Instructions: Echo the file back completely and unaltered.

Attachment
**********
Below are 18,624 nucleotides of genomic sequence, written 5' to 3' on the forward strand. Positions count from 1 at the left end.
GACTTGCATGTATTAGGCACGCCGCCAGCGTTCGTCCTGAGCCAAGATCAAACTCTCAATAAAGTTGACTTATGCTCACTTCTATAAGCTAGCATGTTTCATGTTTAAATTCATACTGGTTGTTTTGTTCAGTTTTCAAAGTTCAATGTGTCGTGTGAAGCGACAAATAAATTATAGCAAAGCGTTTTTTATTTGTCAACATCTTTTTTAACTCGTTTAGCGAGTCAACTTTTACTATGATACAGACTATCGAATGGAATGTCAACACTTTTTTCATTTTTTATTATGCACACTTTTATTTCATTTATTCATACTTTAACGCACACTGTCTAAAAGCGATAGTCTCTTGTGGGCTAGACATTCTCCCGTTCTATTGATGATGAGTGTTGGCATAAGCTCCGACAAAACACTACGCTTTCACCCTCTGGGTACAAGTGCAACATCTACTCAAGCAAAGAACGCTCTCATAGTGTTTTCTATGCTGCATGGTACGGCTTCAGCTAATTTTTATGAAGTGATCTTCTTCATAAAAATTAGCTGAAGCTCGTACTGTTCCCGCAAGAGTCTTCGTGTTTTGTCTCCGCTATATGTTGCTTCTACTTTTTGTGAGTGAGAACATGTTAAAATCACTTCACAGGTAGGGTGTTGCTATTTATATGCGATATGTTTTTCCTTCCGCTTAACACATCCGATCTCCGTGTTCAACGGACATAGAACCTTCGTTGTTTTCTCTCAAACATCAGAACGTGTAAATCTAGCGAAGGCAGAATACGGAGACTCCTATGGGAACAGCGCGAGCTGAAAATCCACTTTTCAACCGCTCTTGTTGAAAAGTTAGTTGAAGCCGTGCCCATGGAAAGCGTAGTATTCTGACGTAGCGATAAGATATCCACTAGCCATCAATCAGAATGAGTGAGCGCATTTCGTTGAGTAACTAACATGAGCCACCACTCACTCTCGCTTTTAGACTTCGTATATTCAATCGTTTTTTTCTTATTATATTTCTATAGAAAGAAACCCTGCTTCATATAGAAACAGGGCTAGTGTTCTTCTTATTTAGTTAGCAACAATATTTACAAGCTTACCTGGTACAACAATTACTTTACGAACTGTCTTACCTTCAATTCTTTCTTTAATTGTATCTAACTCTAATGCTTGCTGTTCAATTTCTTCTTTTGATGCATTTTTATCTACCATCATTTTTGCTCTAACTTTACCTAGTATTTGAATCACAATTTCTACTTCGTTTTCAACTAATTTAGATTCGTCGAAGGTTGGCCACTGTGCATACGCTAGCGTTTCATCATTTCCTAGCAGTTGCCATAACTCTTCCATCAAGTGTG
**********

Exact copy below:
Below are 18,624 nucleotides of genomic sequence, written 5' to 3' on the forward strand. Positions count from 1 at the left end.
GACTTGCATGTATTAGGCACGCCGCCAGCGTTCGTCCTGAGCCAAGATCAAACTCTCAATAAAGTTGACTTATGCTCACTTCTATAAGCTAGCATGTTTCATGTTTAAATTCATACTGGTTGTTTTGTTCAGTTTTCAAAGTTCAATGTGTCGTGTGAAGCGACAAATAAATTATAGCAAAGCGTTTTTTATTTGTCAACATCTTTTTTAACTCGTTTAGCGAGTCAACTTTTACTATGATACAGACTATCGAATGGAATGTCAACACTTTTTTCATTTTTTATTATGCACACTTTTATTTCATTTATTCATACTTTAACGCACACTGTCTAAAAGCGATAGTCTCTTGTGGGCTAGACATTCTCCCGTTCTATTGATGATGAGTGTTGGCATAAGCTCCGACAAAACACTACGCTTTCACCCTCTGGGTACAAGTGCAACATCTACTCAAGCAAAGAACGCTCTCATAGTGTTTTCTATGCTGCATGGTACGGCTTCAGCTAATTTTTATGAAGTGATCTTCTTCATAAAAATTAGCTGAAGCTCGTACTGTTCCCGCAAGAGTCTTCGTGTTTTGTCTCCGCTATATGTTGCTTCTACTTTTTGTGAGTGAGAACATGTTAAAATCACTTCACAGGTAGGGTGTTGCTATTTATATGCGATATGTTTTTCCTTCCGCTTAACACATCCGATCTCCGTGTTCAACGGACATAGAACCTTCGTTGTTTTCTCTCAAACATCAGAACGTGTAAATCTAGCGAAGGCAGAATACGGAGACTCCTATGGGAACAGCGCGAGCTGAAAATCCACTTTTCAACCGCTCTTGTTGAAAAGTTAGTTGAAGCCGTGCCCATGGAAAGCGTAGTATTCTGACGTAGCGATAAGATATCCACTAGCCATCAATCAGAATGAGTGAGCGCATTTCGTTGAGTAACTAACATGAGCCACCACTCACTCTCGCTTTTAGACTTCGTATATTCAATCGTTTTTTTCTTATTATATTTCTATAGAAAGAAACCCTGCTTCATATAGAAACAGGGCTAGTGTTCTTCTTATTTAGTTAGCAACAATATTTACAAGCTTACCTGGTACAACAATTACTTTACGAACTGTCTTACCTTCAATTCTTTCTTTAATTGTATCTAACTCTAATGCTTGCTGTTCAATTTCTTCTTTTGATGCATTTTTATCTACCATCATTTTTGCTCTAACTTTACCTAGTATTTGAATCACAATTTCTACTTCGTTTTCAACTAATTTAGATTCGTCGAAGGTTGGCCACTGTGCATACGCTAGCGTTTCATCATTTCCTAGCAGTTGCCATAACTCTTCCATCAAGTGTG